As Paul continues with the letter, he comes to this point of some "branches" being lopped off, others "grafted in".  Lest anyone could "boast" about being grafted in, he reminds them of the reason behind the "lopping off" of some of the branches.  You see, some failed to accept the work of grace as sufficient for their sins - they continued to deny the action of the cross - believing instead that the only path to God was as it had always been - by man's own efforts to be "good".  Lest we get a little "cocky" about being one of the "grafted" branches, he calls our attention to how easy it is to become a branch which suffers the fate of being lopped off.  In fact, he simply has to speak of the branch as "deadwood" to give us a vivid image of why the branch no longer belongs on the tree.  

This idea of some being "deadwood" caught my attention this morning.  First, it explains the condition of the heart of those who find themselves being "pruned".  They are no longer "connected" to the root.  They have chosen to "cut themselves off" from the supply of their need for that which will produce life within them.  Second, there is the matter of their lack of commitment.  I recently wrote about the importance of being able to commit as a means of placing one's life in the safe-keeping of Christ.  These "deadwood" branches may very well have been like all those little upshots I see on my plants from time to time.  They come up all hardy and green, but they are doing their own thing - taking from the tree whatever they can, but really still determined to live in their own way.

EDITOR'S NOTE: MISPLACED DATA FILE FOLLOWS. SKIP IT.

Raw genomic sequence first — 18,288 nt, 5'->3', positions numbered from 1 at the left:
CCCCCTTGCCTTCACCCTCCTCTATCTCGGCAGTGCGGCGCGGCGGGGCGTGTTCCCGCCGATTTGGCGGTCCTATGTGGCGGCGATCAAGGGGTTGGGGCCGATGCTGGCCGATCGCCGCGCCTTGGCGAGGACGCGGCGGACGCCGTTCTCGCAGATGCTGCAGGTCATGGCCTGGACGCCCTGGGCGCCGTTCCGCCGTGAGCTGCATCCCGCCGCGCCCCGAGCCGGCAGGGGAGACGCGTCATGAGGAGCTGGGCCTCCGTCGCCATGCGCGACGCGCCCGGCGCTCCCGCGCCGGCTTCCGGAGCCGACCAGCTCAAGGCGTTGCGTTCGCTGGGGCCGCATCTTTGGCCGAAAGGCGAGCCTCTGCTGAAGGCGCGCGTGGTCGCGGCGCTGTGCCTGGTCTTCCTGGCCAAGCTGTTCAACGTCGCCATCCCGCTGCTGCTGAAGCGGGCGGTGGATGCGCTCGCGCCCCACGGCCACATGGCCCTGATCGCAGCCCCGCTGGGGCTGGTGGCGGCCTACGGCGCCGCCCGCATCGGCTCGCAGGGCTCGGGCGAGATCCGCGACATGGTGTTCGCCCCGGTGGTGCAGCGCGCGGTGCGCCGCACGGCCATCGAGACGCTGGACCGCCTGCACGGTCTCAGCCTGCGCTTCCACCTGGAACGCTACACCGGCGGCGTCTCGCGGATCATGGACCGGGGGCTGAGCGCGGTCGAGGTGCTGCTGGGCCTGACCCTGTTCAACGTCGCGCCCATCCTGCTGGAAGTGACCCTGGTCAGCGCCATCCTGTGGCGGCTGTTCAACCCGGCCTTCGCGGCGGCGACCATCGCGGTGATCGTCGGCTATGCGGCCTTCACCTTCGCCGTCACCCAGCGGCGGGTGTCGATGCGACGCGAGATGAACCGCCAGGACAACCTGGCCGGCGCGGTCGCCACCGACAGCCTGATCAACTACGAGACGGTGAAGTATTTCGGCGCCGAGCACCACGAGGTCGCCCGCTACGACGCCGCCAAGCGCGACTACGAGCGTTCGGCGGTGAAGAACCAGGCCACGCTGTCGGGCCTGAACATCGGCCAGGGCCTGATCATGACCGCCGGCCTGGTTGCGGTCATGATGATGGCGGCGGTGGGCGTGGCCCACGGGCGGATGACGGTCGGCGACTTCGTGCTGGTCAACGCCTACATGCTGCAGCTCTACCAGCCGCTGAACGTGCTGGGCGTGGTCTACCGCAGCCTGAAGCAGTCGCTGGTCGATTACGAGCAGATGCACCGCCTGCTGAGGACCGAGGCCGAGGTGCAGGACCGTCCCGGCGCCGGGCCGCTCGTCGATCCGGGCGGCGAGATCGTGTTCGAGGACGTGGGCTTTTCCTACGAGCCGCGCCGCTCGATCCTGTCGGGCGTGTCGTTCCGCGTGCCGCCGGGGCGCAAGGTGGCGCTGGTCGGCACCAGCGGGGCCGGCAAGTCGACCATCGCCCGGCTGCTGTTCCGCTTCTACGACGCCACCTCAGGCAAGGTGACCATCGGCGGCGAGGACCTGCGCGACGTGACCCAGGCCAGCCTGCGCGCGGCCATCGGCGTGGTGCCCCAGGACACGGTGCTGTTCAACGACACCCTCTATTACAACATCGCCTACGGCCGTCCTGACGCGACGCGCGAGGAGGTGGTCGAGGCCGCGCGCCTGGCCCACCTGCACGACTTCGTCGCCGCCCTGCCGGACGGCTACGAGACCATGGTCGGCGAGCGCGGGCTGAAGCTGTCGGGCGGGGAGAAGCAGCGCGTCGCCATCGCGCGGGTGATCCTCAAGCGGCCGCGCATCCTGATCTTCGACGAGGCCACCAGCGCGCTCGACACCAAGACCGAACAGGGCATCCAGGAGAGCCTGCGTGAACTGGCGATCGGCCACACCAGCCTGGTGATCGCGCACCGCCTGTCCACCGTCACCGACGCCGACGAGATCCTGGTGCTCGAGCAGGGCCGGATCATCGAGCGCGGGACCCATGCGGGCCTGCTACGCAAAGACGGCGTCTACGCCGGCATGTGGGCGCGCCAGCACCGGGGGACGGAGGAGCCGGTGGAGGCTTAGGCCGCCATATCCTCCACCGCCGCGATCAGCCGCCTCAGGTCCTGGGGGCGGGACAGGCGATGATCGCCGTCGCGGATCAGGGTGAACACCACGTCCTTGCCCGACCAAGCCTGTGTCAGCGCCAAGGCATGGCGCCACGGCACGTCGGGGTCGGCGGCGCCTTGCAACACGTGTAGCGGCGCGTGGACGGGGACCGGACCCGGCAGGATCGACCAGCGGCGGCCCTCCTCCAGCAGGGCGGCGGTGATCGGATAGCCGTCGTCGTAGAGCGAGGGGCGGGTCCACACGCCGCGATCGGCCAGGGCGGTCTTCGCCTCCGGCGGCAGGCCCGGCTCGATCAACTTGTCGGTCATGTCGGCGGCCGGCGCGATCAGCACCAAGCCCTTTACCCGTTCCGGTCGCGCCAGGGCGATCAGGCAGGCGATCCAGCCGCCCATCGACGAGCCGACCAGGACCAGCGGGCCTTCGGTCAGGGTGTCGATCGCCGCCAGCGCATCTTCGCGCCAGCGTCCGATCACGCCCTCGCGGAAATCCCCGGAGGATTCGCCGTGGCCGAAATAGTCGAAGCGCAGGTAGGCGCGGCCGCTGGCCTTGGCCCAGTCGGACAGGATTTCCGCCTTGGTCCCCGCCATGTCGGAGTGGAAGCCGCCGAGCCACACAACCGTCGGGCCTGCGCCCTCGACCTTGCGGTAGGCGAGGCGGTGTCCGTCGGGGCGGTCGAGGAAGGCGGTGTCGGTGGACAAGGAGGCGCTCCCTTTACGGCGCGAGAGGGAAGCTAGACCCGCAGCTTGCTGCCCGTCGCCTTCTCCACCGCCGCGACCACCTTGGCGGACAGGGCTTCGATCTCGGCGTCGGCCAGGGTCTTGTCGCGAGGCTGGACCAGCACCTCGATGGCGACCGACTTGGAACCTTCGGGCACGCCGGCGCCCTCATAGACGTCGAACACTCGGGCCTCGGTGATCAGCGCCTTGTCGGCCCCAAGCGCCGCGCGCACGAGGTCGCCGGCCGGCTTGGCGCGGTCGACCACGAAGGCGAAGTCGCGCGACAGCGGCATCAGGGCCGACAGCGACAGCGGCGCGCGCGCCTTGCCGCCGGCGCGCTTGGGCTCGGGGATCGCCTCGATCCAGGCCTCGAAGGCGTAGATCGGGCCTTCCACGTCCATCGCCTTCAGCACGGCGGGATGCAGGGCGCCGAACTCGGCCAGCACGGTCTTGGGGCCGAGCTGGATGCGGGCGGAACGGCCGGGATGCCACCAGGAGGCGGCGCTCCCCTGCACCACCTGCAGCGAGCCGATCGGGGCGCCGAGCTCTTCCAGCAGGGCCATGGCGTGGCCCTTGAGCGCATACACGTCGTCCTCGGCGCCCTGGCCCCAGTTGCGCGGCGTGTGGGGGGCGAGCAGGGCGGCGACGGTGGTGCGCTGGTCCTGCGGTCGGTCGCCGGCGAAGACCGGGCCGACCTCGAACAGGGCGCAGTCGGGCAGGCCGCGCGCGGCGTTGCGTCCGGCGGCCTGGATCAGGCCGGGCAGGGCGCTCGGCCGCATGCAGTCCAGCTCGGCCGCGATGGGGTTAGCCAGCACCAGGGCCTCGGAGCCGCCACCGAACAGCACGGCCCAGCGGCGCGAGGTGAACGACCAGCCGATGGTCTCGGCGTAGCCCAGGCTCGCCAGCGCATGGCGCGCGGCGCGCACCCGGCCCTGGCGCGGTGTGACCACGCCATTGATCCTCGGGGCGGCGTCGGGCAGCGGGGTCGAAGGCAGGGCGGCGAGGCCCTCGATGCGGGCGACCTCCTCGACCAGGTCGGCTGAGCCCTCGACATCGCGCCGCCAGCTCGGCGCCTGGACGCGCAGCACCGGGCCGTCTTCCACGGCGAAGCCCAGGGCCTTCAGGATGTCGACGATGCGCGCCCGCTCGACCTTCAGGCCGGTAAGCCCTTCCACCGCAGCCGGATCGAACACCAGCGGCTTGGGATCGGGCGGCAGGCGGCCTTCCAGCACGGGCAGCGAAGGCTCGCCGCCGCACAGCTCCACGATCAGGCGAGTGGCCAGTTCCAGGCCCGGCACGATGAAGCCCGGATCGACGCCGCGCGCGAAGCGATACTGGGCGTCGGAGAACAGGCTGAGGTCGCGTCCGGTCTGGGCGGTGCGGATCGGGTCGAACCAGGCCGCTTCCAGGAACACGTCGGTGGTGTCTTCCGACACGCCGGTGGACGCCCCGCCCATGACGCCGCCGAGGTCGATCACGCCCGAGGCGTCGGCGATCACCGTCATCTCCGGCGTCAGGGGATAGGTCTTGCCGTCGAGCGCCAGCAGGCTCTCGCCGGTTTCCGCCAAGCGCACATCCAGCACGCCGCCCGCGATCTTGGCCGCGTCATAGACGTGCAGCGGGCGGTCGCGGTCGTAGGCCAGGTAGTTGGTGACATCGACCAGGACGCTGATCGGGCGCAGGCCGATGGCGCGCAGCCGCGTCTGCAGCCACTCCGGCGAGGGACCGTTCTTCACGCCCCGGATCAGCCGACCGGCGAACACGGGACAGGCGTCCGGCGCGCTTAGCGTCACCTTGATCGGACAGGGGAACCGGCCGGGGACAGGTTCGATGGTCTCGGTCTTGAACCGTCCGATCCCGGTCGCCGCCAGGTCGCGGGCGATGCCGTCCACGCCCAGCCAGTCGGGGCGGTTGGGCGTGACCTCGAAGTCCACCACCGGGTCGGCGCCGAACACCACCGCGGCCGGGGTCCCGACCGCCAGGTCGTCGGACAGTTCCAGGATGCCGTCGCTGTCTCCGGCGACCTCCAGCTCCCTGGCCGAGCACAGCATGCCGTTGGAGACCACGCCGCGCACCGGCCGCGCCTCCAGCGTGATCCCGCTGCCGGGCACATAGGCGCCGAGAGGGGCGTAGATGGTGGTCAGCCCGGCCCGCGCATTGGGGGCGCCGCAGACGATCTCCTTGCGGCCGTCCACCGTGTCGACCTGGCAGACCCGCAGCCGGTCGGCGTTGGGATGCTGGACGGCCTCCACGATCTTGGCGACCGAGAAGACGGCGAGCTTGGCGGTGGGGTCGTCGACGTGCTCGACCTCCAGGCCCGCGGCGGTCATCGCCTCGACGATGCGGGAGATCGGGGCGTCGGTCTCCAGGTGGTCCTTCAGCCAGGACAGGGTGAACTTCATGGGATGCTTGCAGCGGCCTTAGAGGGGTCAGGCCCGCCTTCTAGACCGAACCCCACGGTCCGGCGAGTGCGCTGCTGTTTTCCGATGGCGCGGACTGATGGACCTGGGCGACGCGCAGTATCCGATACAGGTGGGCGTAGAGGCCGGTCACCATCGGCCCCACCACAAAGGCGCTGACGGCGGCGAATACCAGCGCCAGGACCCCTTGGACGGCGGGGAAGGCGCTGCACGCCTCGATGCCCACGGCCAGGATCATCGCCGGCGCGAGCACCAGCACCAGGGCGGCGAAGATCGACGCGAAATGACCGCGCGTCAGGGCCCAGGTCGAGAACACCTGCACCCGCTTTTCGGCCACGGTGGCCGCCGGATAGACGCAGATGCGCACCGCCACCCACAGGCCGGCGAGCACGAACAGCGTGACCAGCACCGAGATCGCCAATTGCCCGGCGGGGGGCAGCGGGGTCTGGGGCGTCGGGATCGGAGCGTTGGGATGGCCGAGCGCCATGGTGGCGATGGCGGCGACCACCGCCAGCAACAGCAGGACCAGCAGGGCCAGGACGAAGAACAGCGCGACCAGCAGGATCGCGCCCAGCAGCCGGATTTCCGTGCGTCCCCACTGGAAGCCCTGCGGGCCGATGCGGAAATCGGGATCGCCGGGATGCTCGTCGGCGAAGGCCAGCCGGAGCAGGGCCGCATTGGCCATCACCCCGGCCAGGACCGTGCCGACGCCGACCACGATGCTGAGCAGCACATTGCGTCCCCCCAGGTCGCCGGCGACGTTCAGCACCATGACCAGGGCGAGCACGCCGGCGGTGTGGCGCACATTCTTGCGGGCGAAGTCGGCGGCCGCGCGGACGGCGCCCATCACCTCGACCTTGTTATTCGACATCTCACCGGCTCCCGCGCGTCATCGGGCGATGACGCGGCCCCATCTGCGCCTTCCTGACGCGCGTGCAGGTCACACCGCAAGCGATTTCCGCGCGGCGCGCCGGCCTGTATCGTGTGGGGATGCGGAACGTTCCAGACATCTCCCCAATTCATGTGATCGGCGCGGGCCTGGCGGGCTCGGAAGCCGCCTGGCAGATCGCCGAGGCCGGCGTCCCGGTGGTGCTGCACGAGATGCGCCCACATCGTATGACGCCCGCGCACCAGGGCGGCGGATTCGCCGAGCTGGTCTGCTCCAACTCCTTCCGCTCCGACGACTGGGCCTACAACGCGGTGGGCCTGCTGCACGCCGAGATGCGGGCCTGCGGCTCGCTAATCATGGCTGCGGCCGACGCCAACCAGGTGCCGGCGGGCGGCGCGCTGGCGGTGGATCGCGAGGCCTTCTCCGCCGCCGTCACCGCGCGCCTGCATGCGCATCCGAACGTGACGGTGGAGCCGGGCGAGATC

Before I leave this point, I just want to encourage you to consider two things this morning.  I know this speaks of the Jews and Gentiles - each finding a place in Christ and some not willing to accept their place.  Yet I think it is okay to consider what it means for those of us who believe.   First - what's your connection to the root?  You may have "branches" in your own life which are barely connected and therefore barely drawing anything from the root.  The branch which draws little or nothing from the root becomes deadwood - just "cluttering" up the tree with its presence.  Don't resist the removal of the deadwood - in its removal there becomes room for the growth you may not have thought possible.  Second - what's your level of commitment to the root?  Every branch which remains has "placed" itself in a position of "safe-keeping". The connected branch doesn't go about doing its own thing - in fact, it finds all it needs for growth and protection from the "harsh elements" of life based on being vitally connected.  If you have been trying to live as an "up-shoot", then you are into sucking life from the root, but not really being part of the tree.